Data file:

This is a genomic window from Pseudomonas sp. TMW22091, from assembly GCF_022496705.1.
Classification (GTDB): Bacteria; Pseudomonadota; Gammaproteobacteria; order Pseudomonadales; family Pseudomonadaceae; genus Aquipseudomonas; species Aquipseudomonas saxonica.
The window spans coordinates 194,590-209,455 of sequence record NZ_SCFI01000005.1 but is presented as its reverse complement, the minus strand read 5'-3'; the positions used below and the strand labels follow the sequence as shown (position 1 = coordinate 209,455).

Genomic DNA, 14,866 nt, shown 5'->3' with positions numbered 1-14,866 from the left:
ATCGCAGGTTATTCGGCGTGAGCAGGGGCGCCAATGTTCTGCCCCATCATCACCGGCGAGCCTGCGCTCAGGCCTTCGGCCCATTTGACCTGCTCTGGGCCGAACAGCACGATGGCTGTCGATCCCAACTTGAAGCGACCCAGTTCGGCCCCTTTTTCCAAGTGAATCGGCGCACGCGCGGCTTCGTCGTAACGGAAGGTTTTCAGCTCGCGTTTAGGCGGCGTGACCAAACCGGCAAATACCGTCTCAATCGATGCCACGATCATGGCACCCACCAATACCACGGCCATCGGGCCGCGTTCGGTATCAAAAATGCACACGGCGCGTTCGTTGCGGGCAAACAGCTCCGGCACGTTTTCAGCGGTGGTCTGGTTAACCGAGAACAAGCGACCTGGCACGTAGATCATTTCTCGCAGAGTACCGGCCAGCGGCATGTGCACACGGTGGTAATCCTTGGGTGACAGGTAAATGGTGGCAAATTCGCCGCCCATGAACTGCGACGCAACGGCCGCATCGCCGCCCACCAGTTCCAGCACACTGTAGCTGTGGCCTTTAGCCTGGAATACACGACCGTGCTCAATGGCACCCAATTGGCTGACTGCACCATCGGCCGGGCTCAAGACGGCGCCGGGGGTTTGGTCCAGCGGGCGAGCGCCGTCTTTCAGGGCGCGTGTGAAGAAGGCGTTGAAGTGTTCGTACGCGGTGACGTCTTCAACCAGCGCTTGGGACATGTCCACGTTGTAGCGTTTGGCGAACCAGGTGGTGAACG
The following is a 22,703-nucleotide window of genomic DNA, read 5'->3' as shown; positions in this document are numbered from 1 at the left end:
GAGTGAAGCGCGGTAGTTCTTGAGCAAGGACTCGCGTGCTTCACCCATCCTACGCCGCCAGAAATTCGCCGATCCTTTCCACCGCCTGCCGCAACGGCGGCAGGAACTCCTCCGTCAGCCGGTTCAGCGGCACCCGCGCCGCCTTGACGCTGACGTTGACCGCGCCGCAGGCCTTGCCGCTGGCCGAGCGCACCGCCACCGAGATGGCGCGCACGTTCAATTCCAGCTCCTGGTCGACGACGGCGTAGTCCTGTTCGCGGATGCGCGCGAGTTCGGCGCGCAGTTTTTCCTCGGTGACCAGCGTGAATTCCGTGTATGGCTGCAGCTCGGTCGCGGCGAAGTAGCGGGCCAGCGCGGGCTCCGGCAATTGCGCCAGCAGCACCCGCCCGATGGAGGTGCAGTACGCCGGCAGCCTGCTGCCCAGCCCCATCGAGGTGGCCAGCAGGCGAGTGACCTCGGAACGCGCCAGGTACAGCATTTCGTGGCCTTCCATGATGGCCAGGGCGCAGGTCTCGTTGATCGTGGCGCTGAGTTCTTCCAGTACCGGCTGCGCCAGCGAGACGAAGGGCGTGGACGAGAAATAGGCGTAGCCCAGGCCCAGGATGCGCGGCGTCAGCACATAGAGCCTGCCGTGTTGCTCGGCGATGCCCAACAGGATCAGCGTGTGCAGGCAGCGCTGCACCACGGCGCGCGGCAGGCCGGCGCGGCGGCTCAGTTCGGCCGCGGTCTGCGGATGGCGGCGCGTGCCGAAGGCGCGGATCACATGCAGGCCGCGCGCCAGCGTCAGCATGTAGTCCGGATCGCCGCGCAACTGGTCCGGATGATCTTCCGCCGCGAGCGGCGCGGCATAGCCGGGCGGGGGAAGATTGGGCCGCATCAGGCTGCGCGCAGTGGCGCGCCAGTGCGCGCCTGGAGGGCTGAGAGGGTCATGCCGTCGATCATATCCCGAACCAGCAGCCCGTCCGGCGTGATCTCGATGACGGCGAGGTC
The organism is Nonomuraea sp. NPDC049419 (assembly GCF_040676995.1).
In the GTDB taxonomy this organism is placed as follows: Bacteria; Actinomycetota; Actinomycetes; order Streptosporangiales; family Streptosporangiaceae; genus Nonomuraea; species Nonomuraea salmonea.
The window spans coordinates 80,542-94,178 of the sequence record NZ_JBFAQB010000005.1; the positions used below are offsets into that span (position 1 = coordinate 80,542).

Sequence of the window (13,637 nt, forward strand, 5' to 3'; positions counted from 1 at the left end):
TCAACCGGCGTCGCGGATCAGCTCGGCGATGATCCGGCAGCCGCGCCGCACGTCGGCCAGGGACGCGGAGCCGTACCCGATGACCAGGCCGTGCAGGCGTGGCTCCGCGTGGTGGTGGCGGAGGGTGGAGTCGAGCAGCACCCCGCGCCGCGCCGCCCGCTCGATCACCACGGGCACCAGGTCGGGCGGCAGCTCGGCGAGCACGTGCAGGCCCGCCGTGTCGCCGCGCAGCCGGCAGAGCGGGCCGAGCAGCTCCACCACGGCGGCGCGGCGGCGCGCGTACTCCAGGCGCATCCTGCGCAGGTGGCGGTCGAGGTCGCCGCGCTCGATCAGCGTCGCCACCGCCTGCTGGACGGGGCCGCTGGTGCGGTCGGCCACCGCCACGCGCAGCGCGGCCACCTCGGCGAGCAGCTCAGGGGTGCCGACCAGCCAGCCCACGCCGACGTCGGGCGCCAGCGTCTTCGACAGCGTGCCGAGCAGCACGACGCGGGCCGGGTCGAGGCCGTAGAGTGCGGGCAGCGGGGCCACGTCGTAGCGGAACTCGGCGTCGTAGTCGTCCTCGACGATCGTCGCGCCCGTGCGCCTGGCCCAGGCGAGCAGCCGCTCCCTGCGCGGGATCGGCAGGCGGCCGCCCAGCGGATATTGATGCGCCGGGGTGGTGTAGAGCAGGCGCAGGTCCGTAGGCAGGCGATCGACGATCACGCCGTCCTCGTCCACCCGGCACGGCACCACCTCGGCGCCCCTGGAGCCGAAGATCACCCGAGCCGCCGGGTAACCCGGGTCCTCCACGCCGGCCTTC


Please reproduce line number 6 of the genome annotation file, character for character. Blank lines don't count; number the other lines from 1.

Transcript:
The following is a 22,703-nucleotide window of genomic DNA, read 5'->3' as shown; positions in this document are numbered from 1 at the left end: